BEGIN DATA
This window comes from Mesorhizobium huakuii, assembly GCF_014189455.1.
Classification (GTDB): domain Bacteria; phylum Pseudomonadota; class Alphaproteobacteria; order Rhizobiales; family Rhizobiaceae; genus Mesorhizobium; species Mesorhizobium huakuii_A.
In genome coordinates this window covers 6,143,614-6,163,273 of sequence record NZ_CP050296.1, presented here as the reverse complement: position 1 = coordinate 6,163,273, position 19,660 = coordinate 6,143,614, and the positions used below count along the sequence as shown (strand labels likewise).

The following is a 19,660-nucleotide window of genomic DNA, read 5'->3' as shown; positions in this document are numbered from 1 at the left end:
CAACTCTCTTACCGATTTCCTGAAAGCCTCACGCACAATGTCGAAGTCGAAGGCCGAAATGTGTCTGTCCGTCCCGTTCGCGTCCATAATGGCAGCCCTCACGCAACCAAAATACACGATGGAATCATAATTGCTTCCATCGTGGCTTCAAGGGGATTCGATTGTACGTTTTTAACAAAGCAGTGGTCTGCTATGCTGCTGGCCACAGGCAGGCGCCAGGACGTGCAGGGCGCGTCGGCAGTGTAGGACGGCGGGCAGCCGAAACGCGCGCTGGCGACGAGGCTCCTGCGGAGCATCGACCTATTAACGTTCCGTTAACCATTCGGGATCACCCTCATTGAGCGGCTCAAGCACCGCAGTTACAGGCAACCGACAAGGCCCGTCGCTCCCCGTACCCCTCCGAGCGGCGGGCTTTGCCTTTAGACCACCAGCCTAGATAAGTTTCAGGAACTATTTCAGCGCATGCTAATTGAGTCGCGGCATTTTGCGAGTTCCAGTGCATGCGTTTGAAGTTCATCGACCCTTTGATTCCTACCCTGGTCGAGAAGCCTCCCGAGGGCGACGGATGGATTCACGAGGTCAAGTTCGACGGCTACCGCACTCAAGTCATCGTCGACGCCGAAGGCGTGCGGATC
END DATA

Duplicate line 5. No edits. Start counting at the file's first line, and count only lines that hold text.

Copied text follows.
CAACTCTCTTACCGATTTCCTGAAAGCCTCACGCACAATGTCGAAGTCGAAGGCCGAAATGTGTCTGTCCGTCCCGTTCGCGTCCATAATGGCAGCCCTCACGCAACCAAAATACACGATGGAATCATAATTGCTTCCATCGTGGCTTCAAGGGGATTCGATTGTACGTTTTTAACAAAGCAGTGGTCTGCTATGCTGCTGGCCACAGGCAGGCGCCAGGACGTGCAGGGCGCGTCGGCAGTGTAGGACGGCGGGCAGCCGAAACGCGCGCTGGCGACGAGGCTCCTGCGGAGCATCGACCTATTAACGTTCCGTTAACCATTCGGGATCACCCTCATTGAGCGGCTCAAGCACCGCAGTTACAGGCAACCGACAAGGCCCGTCGCTCCCCGTACCCCTCCGAGCGGCGGGCTTTGCCTTTAGACCACCAGCCTAGATAAGTTTCAGGAACTATTTCAGCGCATGCTAATTGAGTCGCGGCATTTTGCGAGTTCCAGTGCATGCGTTTGAAGTTCATCGACCCTTTGATTCCTACCCTGGTCGAGAAGCCTCCCGAGGGCGACGGATGGATTCACGAGGTCAAGTTCGACGGCTACCGCACTCAAGTCATCGTCGACGCCGAAGGCGTGCGGATC